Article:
With the furor over long airport security lines growing, Delta Air Lines (NYSE: DAL) debuted a new system Wednesday it hopes will help solve the problem.
The long waits at security checkpoints across the nation have frustrated travelers this spring, with airlines warning passengers to arrive at least two hours early. The situation is only expected to get worse this summer.
About 231 million passengers will fly on U.S. airlines from June through August, up 4 percent from the same period last year, according to the trade group Airlines for America.
"The biggest constraint of the system is the X-ray screening of the bags," Delta Air Lines Chief Operating Officer Gil West said on CNBC's " Power Lunch " on Wednesday.
In an effort to speed up the lines, Delta is doing a three-week test run at Atlanta's airport that changes the way passengers move through security.
"It's the first of its kind in the U.S., and day one it increased productivity 30 percent," West said. He's expecting productivity to double before the test run ends.
Essentially, in the current system one slow traveler can back up the line because everything happens in series, and in Delta's innovation, everything happens in parallel, he explained. In other words, instead of travelers putting their things on the conveyer belt one at a time, there are five stations, so there are five different people going through their pockets and getting their bags X-rayed.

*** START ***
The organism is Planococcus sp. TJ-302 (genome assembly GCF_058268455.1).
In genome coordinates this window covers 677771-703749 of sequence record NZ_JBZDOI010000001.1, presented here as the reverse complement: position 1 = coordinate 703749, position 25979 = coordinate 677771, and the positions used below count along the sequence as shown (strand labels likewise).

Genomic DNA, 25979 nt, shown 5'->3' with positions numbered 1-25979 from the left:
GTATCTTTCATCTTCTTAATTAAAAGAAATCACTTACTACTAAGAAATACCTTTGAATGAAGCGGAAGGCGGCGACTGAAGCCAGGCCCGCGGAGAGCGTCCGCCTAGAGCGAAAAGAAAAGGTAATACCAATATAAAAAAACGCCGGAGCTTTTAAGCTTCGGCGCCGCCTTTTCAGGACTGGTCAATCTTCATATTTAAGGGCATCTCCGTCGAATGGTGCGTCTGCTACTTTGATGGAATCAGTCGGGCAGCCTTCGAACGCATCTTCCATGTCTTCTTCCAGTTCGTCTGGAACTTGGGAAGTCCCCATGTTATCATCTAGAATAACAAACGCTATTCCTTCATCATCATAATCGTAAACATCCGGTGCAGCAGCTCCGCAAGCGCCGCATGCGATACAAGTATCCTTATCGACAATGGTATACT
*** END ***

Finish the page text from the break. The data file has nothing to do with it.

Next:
"If a bag does alarm, the whole system continues to flow so nothing shuts the system down," West explained.
While bag screening is the biggest hold-up, baggage fees are not the reason behind the recent delays, he said.
"The industry has had bag fees for almost a decade and nothing has changed in that regard," said West.
"The lines that we are experiencing this year are not driven by increases in bag fees."
Earlier this month, Massachusetts Democrat Edward Markey and Connecticut Democrat Richard Blumenthal asked executives at 12 airlines to drop checked-bag fees this summer to help reduce the wait.
— CNBC's Phil LeBeau, AP and Reuters contributed to this report.
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